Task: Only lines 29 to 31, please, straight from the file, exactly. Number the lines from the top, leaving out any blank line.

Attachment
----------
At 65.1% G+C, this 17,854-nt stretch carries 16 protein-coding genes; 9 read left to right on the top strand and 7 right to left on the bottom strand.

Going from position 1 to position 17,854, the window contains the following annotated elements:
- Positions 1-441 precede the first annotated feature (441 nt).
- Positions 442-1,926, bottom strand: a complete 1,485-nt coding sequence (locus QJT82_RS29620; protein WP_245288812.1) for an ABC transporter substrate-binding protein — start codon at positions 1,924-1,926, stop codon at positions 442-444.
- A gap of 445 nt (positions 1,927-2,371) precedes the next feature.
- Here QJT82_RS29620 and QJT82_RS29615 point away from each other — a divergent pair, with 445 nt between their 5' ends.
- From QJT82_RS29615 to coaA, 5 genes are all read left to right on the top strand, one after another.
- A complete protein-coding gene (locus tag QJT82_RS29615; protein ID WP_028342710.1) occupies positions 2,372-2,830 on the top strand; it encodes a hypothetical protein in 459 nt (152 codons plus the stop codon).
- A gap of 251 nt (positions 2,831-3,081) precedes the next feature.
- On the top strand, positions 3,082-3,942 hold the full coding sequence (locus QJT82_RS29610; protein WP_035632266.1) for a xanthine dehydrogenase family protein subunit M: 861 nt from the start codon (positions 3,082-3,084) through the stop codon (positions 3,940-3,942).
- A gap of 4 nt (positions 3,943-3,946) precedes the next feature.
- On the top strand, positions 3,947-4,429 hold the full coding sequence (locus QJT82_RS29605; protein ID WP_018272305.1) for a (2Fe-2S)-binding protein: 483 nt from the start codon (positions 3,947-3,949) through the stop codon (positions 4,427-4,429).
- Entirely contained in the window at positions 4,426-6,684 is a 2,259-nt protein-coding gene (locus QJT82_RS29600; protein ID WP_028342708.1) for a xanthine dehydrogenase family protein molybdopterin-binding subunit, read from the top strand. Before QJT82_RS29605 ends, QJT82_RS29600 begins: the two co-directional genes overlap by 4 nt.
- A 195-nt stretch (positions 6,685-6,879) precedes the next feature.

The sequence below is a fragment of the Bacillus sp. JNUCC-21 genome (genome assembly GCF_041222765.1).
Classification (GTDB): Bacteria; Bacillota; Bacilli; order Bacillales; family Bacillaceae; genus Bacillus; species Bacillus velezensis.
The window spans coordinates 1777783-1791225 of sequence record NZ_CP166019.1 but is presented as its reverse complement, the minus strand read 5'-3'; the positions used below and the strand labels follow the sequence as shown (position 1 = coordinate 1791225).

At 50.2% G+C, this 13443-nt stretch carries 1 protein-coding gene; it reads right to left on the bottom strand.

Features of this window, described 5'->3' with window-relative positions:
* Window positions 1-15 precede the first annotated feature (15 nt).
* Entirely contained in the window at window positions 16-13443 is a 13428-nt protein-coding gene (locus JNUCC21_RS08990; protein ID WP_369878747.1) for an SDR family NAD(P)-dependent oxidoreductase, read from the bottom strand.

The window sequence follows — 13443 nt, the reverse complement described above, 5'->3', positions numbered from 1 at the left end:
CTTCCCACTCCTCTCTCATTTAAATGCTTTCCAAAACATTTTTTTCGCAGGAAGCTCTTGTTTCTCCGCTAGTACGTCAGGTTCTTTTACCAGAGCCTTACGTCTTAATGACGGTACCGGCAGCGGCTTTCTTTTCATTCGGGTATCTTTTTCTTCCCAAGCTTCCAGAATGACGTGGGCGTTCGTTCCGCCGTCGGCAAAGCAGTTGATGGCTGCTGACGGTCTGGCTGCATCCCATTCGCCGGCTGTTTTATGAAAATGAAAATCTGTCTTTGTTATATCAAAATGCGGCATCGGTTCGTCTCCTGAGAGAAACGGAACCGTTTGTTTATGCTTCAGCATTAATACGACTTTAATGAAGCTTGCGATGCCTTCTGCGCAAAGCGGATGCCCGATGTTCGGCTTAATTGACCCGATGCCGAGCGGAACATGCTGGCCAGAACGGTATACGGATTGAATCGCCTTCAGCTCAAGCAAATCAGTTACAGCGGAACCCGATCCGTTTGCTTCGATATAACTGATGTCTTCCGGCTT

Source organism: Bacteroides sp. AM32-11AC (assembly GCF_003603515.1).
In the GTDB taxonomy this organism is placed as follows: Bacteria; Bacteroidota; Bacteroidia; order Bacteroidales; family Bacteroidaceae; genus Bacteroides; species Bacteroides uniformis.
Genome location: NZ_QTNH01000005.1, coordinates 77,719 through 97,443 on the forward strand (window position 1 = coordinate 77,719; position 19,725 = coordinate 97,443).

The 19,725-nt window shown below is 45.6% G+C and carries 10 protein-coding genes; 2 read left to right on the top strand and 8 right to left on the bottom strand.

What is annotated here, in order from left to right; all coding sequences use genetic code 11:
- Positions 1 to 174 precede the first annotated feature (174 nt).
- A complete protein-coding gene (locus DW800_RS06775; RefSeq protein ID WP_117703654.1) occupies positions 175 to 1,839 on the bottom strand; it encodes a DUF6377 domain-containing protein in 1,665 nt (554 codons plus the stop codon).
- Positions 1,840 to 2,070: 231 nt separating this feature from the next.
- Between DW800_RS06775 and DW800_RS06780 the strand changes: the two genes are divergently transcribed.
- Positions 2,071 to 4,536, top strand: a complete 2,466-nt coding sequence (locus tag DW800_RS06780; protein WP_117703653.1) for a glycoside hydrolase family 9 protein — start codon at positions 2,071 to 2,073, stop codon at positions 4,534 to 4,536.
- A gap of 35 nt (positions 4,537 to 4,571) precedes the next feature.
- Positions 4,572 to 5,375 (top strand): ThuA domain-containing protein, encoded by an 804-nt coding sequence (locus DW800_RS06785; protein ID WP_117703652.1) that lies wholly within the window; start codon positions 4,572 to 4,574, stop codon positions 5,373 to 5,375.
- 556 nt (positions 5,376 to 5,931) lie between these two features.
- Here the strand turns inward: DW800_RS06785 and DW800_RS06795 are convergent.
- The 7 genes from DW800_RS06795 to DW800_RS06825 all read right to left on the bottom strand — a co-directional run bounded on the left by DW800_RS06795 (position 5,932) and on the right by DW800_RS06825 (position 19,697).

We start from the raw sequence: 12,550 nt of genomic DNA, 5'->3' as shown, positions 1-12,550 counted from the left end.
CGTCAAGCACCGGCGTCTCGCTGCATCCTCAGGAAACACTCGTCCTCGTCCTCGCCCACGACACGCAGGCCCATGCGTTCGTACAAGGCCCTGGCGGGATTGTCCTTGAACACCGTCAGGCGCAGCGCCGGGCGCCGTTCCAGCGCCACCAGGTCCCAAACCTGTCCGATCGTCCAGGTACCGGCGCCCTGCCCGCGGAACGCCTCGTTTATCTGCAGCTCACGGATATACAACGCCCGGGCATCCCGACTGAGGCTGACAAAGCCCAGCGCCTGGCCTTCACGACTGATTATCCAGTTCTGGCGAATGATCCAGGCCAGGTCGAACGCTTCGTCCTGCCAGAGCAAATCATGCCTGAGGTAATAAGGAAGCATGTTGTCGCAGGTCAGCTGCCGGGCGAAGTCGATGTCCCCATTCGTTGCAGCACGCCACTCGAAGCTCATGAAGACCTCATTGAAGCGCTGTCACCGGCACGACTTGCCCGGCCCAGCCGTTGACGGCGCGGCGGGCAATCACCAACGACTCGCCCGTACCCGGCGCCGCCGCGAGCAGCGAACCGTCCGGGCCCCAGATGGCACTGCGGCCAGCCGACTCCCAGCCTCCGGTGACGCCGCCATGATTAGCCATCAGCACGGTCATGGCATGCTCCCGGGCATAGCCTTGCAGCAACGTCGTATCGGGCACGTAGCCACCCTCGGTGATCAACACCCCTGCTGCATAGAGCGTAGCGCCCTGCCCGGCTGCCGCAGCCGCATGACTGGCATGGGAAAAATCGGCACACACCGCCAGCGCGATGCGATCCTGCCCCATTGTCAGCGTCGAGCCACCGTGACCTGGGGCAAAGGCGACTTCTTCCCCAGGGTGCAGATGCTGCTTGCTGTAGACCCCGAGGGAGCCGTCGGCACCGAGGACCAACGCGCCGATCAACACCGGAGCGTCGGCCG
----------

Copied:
- Positions 1 to 174 precede the first annotated feature (174 nt).
- A complete protein-coding gene (locus DW800_RS06775; RefSeq protein ID WP_117703654.1) occupies positions 175 to 1,839 on the bottom strand; it encodes a DUF6377 domain-containing protein in 1,665 nt (554 codons plus the stop codon).
- Positions 1,840 to 2,070: 231 nt separating this feature from the next.